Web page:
Cellit strives to put the power of mobile technology into all parts of your daily life. Today, Cellit is proud to announce that we’re going someplace new: The open road!
Our new Driveit technology allows you to control your vehicle (or any Driveit-enabled vehicle) through text messages sent from your cell phone! Imagine the possibilities!
Don’t want to go to the store? Don’t! Send your car there on its own!
No need to hold a clumsy steering wheel or push pedals with your feet. Let your thumbs do the driving!
Send your car to pick up the kids from school from the comfort of your living room!
Save money on gas without a driver weighing the car down!
Works with any text-messaging enabled phone!
How does it work? Simple! Send commands from your phone, such as FORWARD, BACKWARD, LEFT, RIGHT, EXCHANGE INSURANCE INFORMATION, or HONK, to a Cellit shortcode. Those messages will be sent to your car and your car will do what it is told! It’s that simple!
Watch the official pre-recorded demo video to see it in action:
As Cellit creates mobile applications, it’s only natural that we make the occasional app for tablets as well. The third generation of iPads was released today, to fanfare and long lines, but what really changes? Aside from general technology updates, the major improvement is the addition of the “retina display”, which the iPhone saw in the forth generation, almost 2 years ago. This doubles the resolution for the screen, from 1024 by 768 pixels to 2048 by 1536 pixels. Since the screen is the same physical size, it means that the pixels are smaller.
Though most people probably won’t notice it, being a visual person, the older screens tend to look a little fuzzy, or pixallated to me. These higher density pixels mean that the image can look crisper. The issue that I’m sure a lot of users will run into (if they become aware of such things) is that their old applications don’t look as nice on the new iPad. Unless the developer has taken the time to update it, all of the images will be at half the resolution of their display. (Note, that since text is created dynamically from vector files, it only effects any pixel based (raster) graphics. That is to say that text will look crisper than ever.)
I’ve created two images; one is half the size of the other. The smaller image is what would normally have been displayed mobile phones, tablets, or your computer monitor, the width being 94 by 76 pixels displaying at 72 ppi (the larger one being double the size).
Now that I’ve got these images, I can use them in a website (or application). Normally they would display as seen above, but I can declare the width and height and make them what I will. If I tell the larger image to display at the size of the smaller one, I get something like this:
The browser scales the larger image down, and so they look practically the same on a computer, since the screen resolution is 72 ppi. If you were to view this same webpage (or application) on something with a higher resolution (Apple isn’t the only one to offer “retina displays” in their devices, many of the new Android models also have a higher pixel density), you would see this:
This screenshot on the retina display shows that the smaller image is being blown up to twice its resolution, hence the fuzziness that becomes apparent on these new devices. Don’t be surprised if you download your favorite application, and it doesn’t look as sharp just yet. I’m sure the developers are scrambling to update the graphics.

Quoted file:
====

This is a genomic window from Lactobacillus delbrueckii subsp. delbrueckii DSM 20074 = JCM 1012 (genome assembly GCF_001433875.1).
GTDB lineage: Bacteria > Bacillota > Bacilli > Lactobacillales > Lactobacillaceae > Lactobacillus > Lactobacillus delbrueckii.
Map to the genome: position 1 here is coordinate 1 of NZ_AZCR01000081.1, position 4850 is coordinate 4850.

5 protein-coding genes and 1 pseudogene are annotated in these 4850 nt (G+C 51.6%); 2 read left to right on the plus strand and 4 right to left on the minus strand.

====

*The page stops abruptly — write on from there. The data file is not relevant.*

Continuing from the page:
If you’ve paid attention to marketing materials that feature a phone, I’m sure you’ve noticed the default smartphone is the ever ubiquitous iPhone. Perhaps this is because Apple does a great job in creating hype around said phone, which then raises consumer awareness. How many people can say that they know what the HTC ThunderBolt looks like, or even the Blackberry Torch? The graphic designer wants to use what will be easily legible, something that will communicate instantly. Since people are familiar with the iPhone look, a designer will be more apt to use it.
Sometimes, there also seems to be a misconception of what a smartphone is. “Does it have the apps?” Everyone knows Apple has the App Store, but Android Market launched the in same year, 2008, and Blackberry App World has existed since 2009. If the designer assumes that the misconception holds true, they will cater towards it, meeting the expectations of the target market, which only reinforces the idea.
Perhaps this isn’t the reason, though. If you were to search for public domain images of a smartphone (preferably something in a format that is easy to edit, i.e. vector), most of the higher quality illustrations you’ll find will be iPhones. Designers don’t always have the time or skill to illustrate a realistic smartphone, so it’s much easier to just grab one of these, pop your screen shot into it and place into the layout. This brings up another point: the iPhone and iPod can take screen shots, something which Android and Blackberry can’t easily do (unless your phone is rooted, but that’s something we won’t get into). A designer could mock up a fake screen, but, again, they may not have the time or the skill to pump it out.
Any one of these reasons helps create the strangle hold on marketing materials that the iPhone has. Perhaps Google will release screen capturing as a base function in one of the upcoming Android OS updates, but I’m not holding my breath.